On August 5, 2013, Reuters reported that the Special Operations Division of the Drug Enforcement Administration is "funneling information from intelligence intercepts, wiretaps, informants, and a massive database of telephone records to authorities across the nation to help them launch criminal investigations of Americans."[1]

The Special Operations Division includes representatives from the Federal Bureau of Investigation, the Central Intelligence Agency, and the National Security Agency. The Reuters report suggests that the SOD obtains surveillance information from the NSA, then distributes that information to other DEA units for use in criminal cases.[2]

The report alleges further that federal agents are trained in "parallel construction" techniques--i.e., fabricating an investigative trail to make it appear as if the agency obtained the information through routine criminal investigations techniques, rather than through the NSA's national security apparatus.[3]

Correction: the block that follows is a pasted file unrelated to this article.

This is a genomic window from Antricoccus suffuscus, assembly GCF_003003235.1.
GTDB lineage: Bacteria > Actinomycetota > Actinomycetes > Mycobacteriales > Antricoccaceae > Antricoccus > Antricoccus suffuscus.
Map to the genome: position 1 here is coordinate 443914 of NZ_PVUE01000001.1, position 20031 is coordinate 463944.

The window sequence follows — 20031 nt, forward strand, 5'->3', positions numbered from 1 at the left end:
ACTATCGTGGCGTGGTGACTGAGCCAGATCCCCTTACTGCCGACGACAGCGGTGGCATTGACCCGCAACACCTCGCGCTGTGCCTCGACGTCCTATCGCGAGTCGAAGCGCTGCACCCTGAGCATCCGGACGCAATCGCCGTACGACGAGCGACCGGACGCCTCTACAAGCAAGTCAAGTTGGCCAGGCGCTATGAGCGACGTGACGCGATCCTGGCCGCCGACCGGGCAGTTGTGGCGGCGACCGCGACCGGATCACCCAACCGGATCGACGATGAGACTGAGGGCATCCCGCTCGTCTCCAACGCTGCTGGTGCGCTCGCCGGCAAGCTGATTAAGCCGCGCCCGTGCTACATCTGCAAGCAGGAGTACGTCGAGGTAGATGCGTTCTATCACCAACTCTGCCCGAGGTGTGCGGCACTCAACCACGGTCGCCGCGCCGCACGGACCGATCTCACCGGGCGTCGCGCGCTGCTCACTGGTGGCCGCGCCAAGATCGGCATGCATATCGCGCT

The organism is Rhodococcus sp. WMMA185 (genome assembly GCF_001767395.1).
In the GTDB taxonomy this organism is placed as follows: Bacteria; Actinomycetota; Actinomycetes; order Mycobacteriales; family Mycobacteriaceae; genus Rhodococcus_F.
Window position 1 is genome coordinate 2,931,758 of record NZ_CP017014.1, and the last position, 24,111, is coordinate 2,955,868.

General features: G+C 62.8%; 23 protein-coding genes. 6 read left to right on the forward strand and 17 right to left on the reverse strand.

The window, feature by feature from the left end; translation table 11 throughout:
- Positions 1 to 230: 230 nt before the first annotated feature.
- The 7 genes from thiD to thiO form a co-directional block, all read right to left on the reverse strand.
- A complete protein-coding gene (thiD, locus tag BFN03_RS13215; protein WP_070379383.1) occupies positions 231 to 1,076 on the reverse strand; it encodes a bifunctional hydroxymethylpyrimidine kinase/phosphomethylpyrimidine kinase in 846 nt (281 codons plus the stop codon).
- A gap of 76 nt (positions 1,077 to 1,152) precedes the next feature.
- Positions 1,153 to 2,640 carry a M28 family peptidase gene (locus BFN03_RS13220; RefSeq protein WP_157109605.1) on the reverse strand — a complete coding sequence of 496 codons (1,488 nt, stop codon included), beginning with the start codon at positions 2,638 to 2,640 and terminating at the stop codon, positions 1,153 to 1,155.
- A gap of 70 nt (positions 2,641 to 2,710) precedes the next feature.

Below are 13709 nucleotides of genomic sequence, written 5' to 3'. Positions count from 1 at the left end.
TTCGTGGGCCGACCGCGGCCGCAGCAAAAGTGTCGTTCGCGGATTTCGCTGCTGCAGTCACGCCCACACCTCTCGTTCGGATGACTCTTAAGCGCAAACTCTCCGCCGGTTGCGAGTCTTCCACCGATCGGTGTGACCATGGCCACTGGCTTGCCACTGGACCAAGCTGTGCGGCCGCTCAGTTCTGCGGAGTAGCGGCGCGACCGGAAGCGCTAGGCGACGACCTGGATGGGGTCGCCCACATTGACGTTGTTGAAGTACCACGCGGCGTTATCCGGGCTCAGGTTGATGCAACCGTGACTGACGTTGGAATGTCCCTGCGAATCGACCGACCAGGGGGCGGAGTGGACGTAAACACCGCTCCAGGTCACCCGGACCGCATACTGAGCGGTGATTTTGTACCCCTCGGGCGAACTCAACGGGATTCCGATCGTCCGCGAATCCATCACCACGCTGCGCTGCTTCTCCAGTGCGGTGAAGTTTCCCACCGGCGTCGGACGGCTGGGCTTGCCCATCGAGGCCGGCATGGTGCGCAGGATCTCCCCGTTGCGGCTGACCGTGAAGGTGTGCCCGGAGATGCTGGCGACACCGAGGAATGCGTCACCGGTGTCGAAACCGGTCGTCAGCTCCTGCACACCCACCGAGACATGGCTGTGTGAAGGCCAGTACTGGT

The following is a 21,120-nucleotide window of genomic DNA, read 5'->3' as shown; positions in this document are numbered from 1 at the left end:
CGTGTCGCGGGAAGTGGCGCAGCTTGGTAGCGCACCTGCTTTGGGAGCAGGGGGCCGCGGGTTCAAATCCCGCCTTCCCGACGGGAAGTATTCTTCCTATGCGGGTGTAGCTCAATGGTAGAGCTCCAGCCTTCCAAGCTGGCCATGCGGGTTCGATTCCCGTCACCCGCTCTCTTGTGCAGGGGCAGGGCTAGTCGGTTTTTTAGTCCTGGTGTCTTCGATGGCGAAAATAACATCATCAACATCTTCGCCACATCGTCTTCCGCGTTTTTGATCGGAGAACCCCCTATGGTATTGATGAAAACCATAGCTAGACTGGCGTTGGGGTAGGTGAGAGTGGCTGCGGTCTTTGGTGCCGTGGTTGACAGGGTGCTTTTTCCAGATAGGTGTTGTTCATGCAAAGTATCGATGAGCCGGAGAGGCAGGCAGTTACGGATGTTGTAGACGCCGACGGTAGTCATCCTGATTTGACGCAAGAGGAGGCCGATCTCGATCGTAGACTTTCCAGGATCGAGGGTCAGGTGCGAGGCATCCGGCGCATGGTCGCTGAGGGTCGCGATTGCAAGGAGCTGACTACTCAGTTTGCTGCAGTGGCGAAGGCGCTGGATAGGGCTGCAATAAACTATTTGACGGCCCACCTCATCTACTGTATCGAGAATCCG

If this report is accurate, then it describes an unacceptable breakdown in the barrier between foreign intelligence surveillance and criminal process.

The types of information described in the Reuters report are consistent with what the public now knows about the acquisition of foreign intelligence information under Section 702 of the Foreign Intelligence Surveillance Act.[4] Over the past several weeks, the government has assured both Congress and the general public that this authority cannot be used to target United States citizens.[5] If the government has institutionalized the sharing of foreign intelligence information across agencies to aid in the routine criminal prosecution of U.S. persons, then we will be forced to take a closer look at those assurances.